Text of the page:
Let’s take the example of greed. Greed is not considered a desirable trait, so most people stuff it into their unconscious. Yet this only perpetuates the greed, which can now operate without interference because it is safely outside of our awareness.
The first step in integrating the shadow is to have the courage to allow for the possibility that this quality that we judge and reject may be present inside of us.
When we encounter it, we must touch it with compassion so we can get closer to it and see what maintains it and where it comes from.
An exploration of greed may, for example, lead me to examine my fear that there won’t be enough for me, my lack of trust, the barriers that separate me from other people. With enough compassion, love for truth, and objectivity, I may see that my attempts to hoard and hold on to things are based on false assumptions. They are unnecessary. They hurt me. As I understand this, the greediness lets go, and what is left is generosity.
In some models, healing the personality (such as integrating the shadow) is seen as a prerequisite for entering the transpersonal or higher dimensions. In others, it is not sequential but simultaneous: healing the personality and discovering one’s truer being go hand-in-hand. We recover aspects of our essential nature as we heal the injuries to our character structure.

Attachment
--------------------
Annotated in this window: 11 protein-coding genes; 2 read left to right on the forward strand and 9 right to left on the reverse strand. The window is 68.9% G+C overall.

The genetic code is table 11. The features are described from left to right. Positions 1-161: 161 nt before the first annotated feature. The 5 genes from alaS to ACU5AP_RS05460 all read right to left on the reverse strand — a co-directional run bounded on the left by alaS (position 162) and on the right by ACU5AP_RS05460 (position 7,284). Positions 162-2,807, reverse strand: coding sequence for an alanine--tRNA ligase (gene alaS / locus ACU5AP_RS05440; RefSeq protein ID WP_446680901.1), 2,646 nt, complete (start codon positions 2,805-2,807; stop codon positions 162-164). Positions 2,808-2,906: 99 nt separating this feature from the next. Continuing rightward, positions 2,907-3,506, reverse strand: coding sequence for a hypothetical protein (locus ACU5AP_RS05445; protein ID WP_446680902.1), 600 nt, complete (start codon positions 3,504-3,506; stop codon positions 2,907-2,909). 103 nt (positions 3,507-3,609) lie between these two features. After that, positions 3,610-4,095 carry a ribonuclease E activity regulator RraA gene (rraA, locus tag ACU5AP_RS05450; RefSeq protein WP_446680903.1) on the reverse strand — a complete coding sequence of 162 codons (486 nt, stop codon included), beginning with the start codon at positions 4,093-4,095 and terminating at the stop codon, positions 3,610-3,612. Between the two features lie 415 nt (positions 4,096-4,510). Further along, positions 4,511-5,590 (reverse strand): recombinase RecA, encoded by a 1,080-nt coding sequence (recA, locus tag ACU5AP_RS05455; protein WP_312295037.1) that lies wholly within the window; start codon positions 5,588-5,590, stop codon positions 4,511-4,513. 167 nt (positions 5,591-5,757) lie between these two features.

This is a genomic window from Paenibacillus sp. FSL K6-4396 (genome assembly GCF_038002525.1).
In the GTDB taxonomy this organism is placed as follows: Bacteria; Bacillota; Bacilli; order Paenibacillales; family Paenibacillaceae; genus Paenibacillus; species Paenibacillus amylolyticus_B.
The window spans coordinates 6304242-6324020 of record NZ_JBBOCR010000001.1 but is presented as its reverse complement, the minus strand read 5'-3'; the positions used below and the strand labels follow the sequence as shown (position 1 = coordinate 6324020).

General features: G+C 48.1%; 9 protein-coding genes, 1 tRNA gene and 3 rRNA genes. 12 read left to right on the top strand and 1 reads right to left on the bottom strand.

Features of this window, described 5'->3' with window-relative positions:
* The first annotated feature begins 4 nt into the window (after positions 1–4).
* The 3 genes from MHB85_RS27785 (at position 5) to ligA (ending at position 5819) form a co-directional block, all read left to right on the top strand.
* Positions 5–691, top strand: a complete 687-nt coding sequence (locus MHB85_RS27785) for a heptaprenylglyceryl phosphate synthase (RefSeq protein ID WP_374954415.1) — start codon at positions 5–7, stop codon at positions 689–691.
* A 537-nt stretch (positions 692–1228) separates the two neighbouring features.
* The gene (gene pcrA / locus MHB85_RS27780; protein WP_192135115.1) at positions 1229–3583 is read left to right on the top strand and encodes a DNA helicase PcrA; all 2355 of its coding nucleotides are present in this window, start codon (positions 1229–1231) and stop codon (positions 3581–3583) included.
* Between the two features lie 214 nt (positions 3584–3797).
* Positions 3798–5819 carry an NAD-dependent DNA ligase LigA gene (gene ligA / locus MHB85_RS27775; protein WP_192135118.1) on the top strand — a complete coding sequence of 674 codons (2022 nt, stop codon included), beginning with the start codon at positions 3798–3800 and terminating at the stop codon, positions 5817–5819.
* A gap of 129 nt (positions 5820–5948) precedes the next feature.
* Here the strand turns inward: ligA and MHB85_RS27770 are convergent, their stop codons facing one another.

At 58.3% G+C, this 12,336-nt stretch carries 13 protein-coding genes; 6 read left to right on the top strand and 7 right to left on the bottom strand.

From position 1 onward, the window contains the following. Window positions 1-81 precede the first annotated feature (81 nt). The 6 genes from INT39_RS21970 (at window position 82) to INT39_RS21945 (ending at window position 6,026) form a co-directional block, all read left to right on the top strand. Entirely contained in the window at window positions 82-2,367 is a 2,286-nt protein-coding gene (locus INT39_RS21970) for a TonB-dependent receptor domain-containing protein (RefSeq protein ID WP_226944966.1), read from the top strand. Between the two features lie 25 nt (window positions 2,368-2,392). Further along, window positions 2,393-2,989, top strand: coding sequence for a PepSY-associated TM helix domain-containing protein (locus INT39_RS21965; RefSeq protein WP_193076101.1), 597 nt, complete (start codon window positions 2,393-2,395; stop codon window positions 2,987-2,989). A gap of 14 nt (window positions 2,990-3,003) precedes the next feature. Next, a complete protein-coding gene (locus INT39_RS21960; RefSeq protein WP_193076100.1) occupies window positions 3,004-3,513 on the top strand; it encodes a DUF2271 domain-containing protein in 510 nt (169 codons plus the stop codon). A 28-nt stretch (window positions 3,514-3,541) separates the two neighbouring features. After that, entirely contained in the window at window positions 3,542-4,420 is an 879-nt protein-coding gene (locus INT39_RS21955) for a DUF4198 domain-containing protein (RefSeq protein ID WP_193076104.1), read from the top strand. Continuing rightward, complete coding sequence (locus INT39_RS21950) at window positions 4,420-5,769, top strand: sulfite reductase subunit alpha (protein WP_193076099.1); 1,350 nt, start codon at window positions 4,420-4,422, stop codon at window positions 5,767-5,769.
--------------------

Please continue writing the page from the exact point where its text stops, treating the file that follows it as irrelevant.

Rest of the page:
For many years, I worked with a spiritual teacher, examining the ever-changing array of difficulties that showed up in my life. These problems were valuable because they revealed restrictions in my personality, unfinished business from the past, and old sensitivities that were scabbed over but had not healed.
In the process of this exploration, I learned something invaluable: that rather than being only obstacles, these places of pain conceal a hidden doorway, a place where Essence is hiding.